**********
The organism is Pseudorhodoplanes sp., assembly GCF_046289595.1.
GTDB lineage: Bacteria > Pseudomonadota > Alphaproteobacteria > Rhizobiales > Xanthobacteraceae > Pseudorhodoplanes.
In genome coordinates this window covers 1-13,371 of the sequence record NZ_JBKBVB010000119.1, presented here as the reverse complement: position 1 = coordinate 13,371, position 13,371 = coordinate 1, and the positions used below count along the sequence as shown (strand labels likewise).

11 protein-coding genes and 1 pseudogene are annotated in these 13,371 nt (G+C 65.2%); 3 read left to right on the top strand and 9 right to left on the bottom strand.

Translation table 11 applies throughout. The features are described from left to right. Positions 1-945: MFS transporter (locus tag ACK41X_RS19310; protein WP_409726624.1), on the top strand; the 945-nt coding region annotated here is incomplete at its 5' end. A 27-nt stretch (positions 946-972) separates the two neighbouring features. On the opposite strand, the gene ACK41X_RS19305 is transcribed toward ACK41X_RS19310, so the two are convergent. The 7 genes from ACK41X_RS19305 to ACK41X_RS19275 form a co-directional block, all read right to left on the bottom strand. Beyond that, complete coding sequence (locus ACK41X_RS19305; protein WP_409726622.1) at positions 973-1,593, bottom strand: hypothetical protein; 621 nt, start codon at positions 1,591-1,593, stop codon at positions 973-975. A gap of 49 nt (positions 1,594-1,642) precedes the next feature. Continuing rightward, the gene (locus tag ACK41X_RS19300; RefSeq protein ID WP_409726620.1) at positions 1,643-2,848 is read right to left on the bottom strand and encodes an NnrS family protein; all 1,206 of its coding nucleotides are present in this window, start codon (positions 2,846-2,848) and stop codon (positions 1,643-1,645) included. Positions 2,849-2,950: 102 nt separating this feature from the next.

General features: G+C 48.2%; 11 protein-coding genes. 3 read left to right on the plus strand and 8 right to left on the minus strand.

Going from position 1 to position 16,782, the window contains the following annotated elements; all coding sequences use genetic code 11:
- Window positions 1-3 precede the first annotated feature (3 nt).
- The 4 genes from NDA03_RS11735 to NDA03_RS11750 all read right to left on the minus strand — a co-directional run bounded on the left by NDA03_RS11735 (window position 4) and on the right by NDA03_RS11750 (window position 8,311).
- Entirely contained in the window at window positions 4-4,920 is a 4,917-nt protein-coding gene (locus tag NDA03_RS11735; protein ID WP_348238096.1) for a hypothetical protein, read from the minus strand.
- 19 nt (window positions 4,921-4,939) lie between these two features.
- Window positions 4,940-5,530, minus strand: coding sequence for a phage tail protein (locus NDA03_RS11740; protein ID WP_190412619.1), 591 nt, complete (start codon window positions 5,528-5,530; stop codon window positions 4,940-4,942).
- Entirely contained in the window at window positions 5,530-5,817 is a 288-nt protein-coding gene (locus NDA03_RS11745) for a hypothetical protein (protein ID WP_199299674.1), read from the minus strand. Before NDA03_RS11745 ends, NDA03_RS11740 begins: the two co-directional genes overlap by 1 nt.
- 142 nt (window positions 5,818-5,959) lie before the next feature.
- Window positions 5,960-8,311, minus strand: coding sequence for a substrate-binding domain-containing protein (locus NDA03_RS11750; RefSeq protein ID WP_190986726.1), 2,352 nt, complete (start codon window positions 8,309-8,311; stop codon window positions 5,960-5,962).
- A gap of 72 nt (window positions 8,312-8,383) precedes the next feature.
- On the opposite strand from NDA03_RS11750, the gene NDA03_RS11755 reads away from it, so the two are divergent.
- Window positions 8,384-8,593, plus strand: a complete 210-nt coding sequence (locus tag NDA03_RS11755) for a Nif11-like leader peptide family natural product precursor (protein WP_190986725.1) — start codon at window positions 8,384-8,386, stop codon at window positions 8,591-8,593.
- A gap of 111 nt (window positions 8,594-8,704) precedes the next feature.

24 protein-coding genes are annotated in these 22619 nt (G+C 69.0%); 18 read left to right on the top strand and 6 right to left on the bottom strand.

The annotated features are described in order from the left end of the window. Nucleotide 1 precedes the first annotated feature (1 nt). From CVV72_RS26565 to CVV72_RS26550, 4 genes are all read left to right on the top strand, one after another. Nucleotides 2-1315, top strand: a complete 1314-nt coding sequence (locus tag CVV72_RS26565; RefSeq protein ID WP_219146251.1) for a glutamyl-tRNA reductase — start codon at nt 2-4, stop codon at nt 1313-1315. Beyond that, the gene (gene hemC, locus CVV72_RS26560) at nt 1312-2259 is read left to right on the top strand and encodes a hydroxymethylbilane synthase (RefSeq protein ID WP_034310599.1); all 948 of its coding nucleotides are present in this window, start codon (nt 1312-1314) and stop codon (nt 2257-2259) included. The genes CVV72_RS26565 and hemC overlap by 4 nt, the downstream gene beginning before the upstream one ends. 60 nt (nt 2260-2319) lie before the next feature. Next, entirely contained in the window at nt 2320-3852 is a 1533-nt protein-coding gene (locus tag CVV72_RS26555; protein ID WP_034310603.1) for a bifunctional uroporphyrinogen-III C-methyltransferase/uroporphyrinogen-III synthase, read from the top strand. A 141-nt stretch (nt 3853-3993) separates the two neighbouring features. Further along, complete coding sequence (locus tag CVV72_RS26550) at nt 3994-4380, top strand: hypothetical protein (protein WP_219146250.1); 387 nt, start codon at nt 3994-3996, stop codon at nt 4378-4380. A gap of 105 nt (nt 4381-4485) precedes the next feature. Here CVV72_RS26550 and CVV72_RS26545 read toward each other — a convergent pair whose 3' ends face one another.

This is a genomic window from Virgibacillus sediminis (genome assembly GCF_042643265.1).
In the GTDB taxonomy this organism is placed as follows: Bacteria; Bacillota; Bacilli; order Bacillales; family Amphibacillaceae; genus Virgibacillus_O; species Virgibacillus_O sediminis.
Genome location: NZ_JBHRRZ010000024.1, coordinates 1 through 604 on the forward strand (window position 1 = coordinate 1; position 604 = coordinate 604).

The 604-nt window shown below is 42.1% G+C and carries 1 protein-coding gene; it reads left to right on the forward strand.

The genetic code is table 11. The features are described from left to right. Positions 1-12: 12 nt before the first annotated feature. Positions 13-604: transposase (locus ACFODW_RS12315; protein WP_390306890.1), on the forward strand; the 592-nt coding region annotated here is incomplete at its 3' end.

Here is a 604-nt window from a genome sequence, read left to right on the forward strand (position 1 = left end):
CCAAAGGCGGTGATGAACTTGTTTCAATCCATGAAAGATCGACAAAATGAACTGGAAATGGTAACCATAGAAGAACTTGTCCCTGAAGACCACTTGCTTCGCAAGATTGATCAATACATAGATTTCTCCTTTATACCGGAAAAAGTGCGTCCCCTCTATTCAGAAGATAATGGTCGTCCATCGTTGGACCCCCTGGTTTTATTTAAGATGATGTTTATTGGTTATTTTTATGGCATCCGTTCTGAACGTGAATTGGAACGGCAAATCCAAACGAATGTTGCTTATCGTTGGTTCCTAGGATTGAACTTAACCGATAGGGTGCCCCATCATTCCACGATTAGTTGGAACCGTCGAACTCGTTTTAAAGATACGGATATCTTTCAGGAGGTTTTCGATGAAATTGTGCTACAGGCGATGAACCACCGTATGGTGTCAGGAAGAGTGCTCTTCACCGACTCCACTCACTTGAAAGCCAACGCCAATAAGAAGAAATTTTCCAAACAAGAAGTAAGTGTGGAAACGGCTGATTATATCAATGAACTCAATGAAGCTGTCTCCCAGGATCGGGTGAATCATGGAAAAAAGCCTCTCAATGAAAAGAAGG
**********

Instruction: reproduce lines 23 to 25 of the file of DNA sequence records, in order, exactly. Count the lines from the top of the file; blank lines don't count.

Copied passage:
In the GTDB taxonomy this organism is placed as follows: Bacteria; Bacillota; Bacilli; order Bacillales; family Amphibacillaceae; genus Virgibacillus_O; species Virgibacillus_O sediminis.
Genome location: NZ_JBHRRZ010000024.1, coordinates 1 through 604 on the forward strand (window position 1 = coordinate 1; position 604 = coordinate 604).

The 604-nt window shown below is 42.1% G+C and carries 1 protein-coding gene; it reads left to right on the forward strand.